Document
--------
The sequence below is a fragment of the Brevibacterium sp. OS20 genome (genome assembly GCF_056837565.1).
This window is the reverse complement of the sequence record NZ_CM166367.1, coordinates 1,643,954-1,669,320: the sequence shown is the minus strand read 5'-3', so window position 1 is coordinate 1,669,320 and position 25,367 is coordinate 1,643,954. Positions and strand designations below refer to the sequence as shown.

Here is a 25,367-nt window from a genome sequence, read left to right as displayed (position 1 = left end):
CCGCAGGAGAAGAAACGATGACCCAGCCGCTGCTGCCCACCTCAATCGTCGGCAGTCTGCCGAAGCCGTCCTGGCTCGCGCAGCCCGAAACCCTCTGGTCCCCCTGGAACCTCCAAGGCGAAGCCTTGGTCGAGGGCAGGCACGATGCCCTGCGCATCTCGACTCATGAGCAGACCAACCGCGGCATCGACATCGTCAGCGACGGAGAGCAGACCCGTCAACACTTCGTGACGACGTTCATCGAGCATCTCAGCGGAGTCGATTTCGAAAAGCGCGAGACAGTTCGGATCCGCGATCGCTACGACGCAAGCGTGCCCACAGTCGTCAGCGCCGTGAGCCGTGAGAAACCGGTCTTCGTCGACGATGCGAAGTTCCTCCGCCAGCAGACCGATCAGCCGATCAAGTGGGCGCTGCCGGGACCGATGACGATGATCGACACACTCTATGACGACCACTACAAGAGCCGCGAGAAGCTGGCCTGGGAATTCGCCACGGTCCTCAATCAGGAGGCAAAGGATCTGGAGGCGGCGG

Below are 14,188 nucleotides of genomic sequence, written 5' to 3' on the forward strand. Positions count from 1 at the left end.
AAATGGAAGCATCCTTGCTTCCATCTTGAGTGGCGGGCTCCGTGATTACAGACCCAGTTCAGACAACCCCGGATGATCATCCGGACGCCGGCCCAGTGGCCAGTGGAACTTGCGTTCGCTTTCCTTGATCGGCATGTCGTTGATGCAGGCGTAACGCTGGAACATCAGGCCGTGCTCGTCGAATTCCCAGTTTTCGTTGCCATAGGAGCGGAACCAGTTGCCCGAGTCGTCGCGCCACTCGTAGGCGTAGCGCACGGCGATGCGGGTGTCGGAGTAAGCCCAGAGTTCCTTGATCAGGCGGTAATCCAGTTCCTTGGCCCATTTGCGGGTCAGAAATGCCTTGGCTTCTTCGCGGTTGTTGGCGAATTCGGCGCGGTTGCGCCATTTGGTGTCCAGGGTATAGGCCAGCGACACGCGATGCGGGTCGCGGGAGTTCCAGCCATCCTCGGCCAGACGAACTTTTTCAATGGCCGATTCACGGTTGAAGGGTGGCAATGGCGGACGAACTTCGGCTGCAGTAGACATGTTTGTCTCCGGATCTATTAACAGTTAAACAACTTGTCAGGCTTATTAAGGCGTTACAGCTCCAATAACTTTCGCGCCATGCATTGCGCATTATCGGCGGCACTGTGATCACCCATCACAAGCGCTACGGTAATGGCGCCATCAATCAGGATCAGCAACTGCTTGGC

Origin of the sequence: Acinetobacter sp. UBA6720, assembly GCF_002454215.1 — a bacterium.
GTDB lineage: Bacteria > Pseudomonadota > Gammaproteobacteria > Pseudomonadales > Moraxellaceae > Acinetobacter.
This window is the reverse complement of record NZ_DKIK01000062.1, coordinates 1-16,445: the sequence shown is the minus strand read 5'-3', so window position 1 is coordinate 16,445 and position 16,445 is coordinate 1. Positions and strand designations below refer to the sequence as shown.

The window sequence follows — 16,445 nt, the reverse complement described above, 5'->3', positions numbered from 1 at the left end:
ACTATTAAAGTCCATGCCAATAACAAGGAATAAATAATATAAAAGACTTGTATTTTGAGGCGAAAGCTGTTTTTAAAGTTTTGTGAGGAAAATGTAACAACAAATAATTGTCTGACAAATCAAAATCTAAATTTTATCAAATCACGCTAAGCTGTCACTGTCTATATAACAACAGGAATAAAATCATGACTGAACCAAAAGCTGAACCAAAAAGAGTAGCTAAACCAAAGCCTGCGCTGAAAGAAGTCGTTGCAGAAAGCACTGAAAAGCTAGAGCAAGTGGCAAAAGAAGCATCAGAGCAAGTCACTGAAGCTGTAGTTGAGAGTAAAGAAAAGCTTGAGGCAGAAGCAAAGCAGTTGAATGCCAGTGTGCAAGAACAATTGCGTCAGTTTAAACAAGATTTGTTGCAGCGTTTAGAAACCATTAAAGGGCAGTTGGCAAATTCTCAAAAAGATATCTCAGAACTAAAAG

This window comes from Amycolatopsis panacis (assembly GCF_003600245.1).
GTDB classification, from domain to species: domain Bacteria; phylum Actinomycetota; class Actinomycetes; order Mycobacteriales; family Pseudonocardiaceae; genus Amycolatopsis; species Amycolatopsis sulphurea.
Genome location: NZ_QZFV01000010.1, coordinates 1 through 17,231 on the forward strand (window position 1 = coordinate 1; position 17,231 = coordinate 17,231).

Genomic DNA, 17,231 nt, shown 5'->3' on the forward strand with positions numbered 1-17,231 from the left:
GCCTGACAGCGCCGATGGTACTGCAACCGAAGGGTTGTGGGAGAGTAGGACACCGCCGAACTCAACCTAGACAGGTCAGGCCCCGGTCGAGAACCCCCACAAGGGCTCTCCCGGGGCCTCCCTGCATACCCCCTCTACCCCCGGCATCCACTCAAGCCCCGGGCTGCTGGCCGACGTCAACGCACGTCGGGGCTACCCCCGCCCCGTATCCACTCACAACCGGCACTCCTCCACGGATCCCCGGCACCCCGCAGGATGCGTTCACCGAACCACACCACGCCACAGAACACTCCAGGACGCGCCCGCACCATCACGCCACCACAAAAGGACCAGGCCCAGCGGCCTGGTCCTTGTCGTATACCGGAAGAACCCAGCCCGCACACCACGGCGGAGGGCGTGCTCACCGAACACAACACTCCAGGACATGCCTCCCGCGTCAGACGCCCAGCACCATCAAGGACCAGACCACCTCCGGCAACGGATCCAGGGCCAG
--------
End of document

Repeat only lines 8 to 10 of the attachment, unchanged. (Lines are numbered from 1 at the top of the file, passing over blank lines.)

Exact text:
GTDB lineage: Bacteria > Pseudomonadota > Gammaproteobacteria > Pseudomonadales > Moraxellaceae > Acinetobacter.
This window is the reverse complement of record NZ_DKIK01000062.1, coordinates 1-16,445: the sequence shown is the minus strand read 5'-3', so window position 1 is coordinate 16,445 and position 16,445 is coordinate 1. Positions and strand designations below refer to the sequence as shown.

The window sequence follows — 16,445 nt, the reverse complement described above, 5'->3', positions numbered from 1 at the left end: